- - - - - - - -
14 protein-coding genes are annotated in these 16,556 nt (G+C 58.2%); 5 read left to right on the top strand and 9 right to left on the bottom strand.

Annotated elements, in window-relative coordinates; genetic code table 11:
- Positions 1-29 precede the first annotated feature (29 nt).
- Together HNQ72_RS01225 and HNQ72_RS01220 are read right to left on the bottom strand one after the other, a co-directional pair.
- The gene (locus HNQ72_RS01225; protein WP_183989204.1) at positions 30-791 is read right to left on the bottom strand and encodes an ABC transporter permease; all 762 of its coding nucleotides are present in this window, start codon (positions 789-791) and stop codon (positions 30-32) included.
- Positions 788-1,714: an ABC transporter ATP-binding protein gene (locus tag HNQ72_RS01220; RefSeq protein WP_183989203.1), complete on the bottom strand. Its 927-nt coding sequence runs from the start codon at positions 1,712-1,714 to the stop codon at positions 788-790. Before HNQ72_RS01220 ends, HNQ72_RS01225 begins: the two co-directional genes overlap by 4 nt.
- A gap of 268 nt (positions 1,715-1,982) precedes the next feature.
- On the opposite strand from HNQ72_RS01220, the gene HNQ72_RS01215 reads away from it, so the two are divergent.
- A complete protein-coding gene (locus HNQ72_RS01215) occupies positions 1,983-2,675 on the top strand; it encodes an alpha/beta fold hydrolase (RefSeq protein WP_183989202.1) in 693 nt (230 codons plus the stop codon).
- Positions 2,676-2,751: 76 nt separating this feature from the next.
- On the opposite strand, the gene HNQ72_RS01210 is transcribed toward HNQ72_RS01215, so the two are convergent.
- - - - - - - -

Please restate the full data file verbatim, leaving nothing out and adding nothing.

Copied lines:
14 protein-coding genes are annotated in these 16,556 nt (G+C 58.2%); 5 read left to right on the top strand and 9 right to left on the bottom strand.

Annotated elements, in window-relative coordinates; genetic code table 11:
- Positions 1-29 precede the first annotated feature (29 nt).
- Together HNQ72_RS01225 and HNQ72_RS01220 are read right to left on the bottom strand one after the other, a co-directional pair.
- The gene (locus HNQ72_RS01225; protein WP_183989204.1) at positions 30-791 is read right to left on the bottom strand and encodes an ABC transporter permease; all 762 of its coding nucleotides are present in this window, start codon (positions 789-791) and stop codon (positions 30-32) included.
- Positions 788-1,714: an ABC transporter ATP-binding protein gene (locus tag HNQ72_RS01220; RefSeq protein WP_183989203.1), complete on the bottom strand. Its 927-nt coding sequence runs from the start codon at positions 1,712-1,714 to the stop codon at positions 788-790. Before HNQ72_RS01220 ends, HNQ72_RS01225 begins: the two co-directional genes overlap by 4 nt.
- A gap of 268 nt (positions 1,715-1,982) precedes the next feature.
- On the opposite strand from HNQ72_RS01220, the gene HNQ72_RS01215 reads away from it, so the two are divergent.
- A complete protein-coding gene (locus HNQ72_RS01215) occupies positions 1,983-2,675 on the top strand; it encodes an alpha/beta fold hydrolase (RefSeq protein WP_183989202.1) in 693 nt (230 codons plus the stop codon).
- Positions 2,676-2,751: 76 nt separating this feature from the next.
- On the opposite strand, the gene HNQ72_RS01210 is transcribed toward HNQ72_RS01215, so the two are convergent.